WordPressDash

5 06 2007

It’s been a while since I last posted an entry here on my blog. That’s just because I’m… well, me – let me explain. You see, I get excited easily, and when I do, I tend to get engrossed with that which I am excited about and leave other things behind. But my excitement has the tendency to easily die down. When I first started this blog, I was really excited and kept posting at least two posts per day. Then I became a post per day. Then a post per week. Then a post per month. Then zero. I may not be making any sense here, but here I am, posting again and the excitement is on once more.

This may not make any sense, so I’ll just go right back at the topic: WordPressDash. WordPressDash is a Dashboard widget for the MacOSX which enables its users to quickly post articles on their wordpress blog, right from their dashboard! It’s a small application, only 84kB in size when zipped.

What’s so cool about it? Well, it’s a dashboard widget! All you need to do to write articles to your blog is to press F12 and start typing right away. No need to load your browser, and then log-in to your blog and all that. However, there are a few set-backs. As of version 0.4, the one I’m currently using, you still can’t put in any styles or any hyperlinks and images. You can assign categories to your article, but you can’t create categories.

Here’s a screenshot:WordPressDash

I guess it can be used to create quick posts which you can then later edit (if you want to insert hyperlink and styles and images) later in the day.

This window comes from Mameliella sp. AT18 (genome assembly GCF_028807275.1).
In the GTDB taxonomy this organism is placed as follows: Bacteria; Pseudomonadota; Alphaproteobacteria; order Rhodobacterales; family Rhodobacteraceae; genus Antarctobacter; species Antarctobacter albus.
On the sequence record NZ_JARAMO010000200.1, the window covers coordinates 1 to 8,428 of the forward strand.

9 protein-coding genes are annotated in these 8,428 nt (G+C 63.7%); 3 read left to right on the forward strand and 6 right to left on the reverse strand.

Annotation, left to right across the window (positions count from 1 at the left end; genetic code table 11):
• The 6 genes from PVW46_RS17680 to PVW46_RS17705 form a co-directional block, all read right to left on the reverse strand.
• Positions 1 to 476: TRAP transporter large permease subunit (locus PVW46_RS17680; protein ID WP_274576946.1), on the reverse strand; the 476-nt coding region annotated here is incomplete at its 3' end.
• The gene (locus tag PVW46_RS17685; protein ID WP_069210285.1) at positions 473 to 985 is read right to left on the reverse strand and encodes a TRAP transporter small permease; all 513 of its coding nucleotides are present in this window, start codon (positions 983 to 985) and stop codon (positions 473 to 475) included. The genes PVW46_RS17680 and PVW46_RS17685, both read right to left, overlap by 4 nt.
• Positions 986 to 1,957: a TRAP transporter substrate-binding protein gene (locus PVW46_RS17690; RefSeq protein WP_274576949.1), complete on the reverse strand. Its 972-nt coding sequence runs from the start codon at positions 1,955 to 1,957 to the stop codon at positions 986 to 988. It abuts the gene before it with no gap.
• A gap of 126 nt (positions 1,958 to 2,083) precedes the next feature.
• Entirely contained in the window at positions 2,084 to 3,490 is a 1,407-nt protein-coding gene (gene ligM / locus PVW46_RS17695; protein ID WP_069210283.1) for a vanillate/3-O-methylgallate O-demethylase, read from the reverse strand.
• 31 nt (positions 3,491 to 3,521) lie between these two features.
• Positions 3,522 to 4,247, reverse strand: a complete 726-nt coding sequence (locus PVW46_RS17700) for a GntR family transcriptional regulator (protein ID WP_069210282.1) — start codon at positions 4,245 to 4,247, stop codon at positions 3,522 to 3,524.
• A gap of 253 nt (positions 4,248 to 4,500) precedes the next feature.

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HowTo: Add XGL Compiz like Functions to MacOSX

7 04 2007

Xgl Compiz ScreenshotFor the Linux enthusiasts here, you guys might be familiar with XGL or Compiz composing window manager. It’s basically an eye-candy that makes use of your graphics accelerator card’s power. One of the most popular features of compiz is the ability to switch between desktops or workspaces by showing an animation of a cube rotating. It gives you the illusion that your desktop is actually a cube, with each of the faces representing a workspace.

You can actually have the same effect on a Mac. You need only to download a freeware called Desktop Manager. Although I admit that I am lying here, it doesn’t sport all the features of XGL Compiz, only the part about animating the switch on workspaces and most importantly adding workspaces to your MacOSX. I named the article as such because these are the popular functions of XGL Compiz, at least for me, and that’s what I think people will be searching for.

Here’s Desktop Manager’s description from it’s website:

Desktop Manager is a free virtual desktop manager that places an unobtrusive desktop pager in the menubar and allows fast switching of desktops either with hotkeys or by clicking in the pager. It is designed to be fast, lightweight, and Just Works. It is released under the GNU General Public License.





MacBook Random Shutdown

6 04 2007